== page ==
Monday, June 24, 2013

The Cannon Files: NINJA III: THE DOMINATION (1984)

(US - 1984)

Directed by Sam Firstenberg.  Written by James R. Silke.  Cast: Sho Kosugi, Lucinda Dickey, Jordan Bennett, David Chung, James Hong, Dale Ishimoto, Roy Padilla, John LaMotta, Bob Craig, Ron Foster, Steve Lambert. (R, 93 mins)

The mainstreaming of the "ninja" subgenre ranks pretty high on the list of Cannon's 1980s accomplishments.  NINJA III: THE DOMINATION, recently released in a superb Blu-ray edition by Shout! Factory, was the final entry in a loosely-connected trilogy that introduced Japanese martial artist Sho Kosugi to American action movie audiences.  Kosugi had inconsequential bit parts in films ranging from THE BAD NEWS BEARS GO TO JAPAN to BRUCE LEE FIGHTS BACK FROM THE GRAVE (both 1978), but when Cannon chief Menahem Golan cast him as the lethal "black ninja" in his 1981 film ENTER THE NINJA, he finally achieved success with martial arts audiences.  Kosugi was promoted to hero for the 1983 sequel REVENGE OF THE NINJA, and both films proved successful enough to warrant Kosugi's return in NINJA III: THE DOMINATION.  REVENGE wasn't really a direct sequel to ENTER, but NINJA III goes completely off the rails, fusing the ninja and horror genres for a wild tale of a young woman possessed by the spirit of an evil "black ninja."

The aforementioned evil "black ninja" (David Chung) goes on a killing spree at a Phoenix golf course and is gunned down by what seems like the entire police force.  He still manages to somehow survive and encounters sexy powerline technician Christie (Lucinda Dickey) and promptly transfers his spirit into her body before dying.  With the Black Ninja's sword in tow, Christie, who also works as an aerobics instructor because it's a movie made in 1984, seeks his revenge on the cops who killed him, except Billy Secord (Jordan Bennett), the incredibly hirsute one that she's dating.  Meanwhile, one-eyed master ninja Yamada (Kosugi) arrives from Japan in pursuit of the Black Ninja (because only a ninja can stop a ninja!) and gets drawn into the EXORCIST-inspired evil as the possessed Christie offs the cops involved one by one.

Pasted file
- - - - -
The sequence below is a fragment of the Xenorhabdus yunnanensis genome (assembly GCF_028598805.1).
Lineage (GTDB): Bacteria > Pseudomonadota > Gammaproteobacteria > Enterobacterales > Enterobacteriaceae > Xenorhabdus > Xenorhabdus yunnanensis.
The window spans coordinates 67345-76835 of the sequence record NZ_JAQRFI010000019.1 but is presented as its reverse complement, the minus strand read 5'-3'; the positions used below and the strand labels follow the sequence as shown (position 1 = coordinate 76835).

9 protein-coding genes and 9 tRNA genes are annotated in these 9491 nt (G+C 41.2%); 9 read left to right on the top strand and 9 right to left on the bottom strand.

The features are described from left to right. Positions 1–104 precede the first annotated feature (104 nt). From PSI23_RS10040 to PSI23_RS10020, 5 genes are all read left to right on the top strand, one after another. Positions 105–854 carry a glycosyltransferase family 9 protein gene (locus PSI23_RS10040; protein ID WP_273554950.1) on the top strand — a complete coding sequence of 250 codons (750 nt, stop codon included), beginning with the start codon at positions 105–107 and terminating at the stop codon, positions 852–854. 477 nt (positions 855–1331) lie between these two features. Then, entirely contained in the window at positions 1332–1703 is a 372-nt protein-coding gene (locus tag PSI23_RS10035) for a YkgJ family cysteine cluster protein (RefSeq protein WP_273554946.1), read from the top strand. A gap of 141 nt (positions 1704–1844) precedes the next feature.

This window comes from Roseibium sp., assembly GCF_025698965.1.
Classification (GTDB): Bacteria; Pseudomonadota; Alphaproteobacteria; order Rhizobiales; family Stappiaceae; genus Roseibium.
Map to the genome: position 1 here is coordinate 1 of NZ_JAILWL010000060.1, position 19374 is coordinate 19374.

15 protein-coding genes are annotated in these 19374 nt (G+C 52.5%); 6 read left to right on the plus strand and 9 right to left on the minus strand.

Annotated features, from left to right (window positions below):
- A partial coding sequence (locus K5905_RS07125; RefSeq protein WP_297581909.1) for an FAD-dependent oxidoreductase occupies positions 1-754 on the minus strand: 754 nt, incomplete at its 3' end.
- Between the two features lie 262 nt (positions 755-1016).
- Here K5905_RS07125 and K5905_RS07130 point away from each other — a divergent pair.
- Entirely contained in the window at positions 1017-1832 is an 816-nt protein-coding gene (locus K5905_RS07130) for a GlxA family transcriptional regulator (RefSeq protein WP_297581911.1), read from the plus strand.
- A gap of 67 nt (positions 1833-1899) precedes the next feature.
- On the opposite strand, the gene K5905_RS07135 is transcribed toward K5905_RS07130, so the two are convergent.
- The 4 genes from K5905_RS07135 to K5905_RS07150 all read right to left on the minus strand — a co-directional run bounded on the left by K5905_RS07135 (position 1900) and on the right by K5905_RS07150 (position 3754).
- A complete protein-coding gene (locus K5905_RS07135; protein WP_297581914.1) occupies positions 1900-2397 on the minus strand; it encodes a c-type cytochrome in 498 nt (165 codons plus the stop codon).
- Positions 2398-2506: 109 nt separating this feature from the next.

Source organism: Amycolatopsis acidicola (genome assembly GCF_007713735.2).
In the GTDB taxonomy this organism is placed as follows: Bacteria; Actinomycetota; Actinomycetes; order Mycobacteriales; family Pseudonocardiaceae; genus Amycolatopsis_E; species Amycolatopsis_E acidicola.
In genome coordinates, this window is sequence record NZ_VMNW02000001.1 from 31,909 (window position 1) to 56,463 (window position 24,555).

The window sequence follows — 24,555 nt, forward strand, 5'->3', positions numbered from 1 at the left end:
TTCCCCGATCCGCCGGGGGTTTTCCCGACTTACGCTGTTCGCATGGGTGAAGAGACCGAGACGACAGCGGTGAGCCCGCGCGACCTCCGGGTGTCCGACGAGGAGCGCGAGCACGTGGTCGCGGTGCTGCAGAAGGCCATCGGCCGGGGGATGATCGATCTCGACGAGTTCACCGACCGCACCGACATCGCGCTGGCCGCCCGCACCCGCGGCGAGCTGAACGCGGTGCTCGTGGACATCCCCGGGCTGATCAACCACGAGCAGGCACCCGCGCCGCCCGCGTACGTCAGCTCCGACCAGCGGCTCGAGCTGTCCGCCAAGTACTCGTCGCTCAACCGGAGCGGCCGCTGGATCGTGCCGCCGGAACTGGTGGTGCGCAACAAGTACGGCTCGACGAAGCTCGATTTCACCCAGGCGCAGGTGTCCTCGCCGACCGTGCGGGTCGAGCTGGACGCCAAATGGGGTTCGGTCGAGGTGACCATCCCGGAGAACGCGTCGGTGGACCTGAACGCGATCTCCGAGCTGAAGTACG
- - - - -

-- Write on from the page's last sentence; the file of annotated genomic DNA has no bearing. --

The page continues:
NINJA III's Italian distributor was
clearly given some incorrect information.
NINJA III: THE DOMINATION is a ridiculous film where the melding of ninja and demonic possession ideas never really seem to gel.  But that's part of the appeal, especially late in the film when Yamada takes on the reanimated corpse of the Black Ninja.  The possession scenes are a riot, especially when Secord takes Christie to see a ninja exorcist (the great James Hong) who, according to Secord, "all the guys in the Asiatic division swear by."  Another great bit of ludicrous dialogue has Christie visiting a doctor and getting the worst diagnosis ever with "There's nothing out of the ordinary, aside from your exceptional extra-sensory perception and your preoccupation with Japanese culture."  On the commentary track, director Sam Firstenberg says that he and writer James R. Silke (both responsible for REVENGE OF THE NINJA, which is even more entertaining and worthy of a lovingly presented Blu-ray edition) were heavily influenced by the success of POLTERGEIST, and while there's a few shots where that may be the case, it seems like there's more of THE EXORCIST and even FLASHDANCE going on, especially with Christie living in a large warehouse converted into the kind of apartment that only exists in 1980s movies:  there's an arcade game, neon signs, a bed with steel rods as a makeshift headboard, and a pay phone.  There's also no shortage of aerobics sequences, big hair, boomboxes, and leg warmers.

Sam Firstenberg on the set of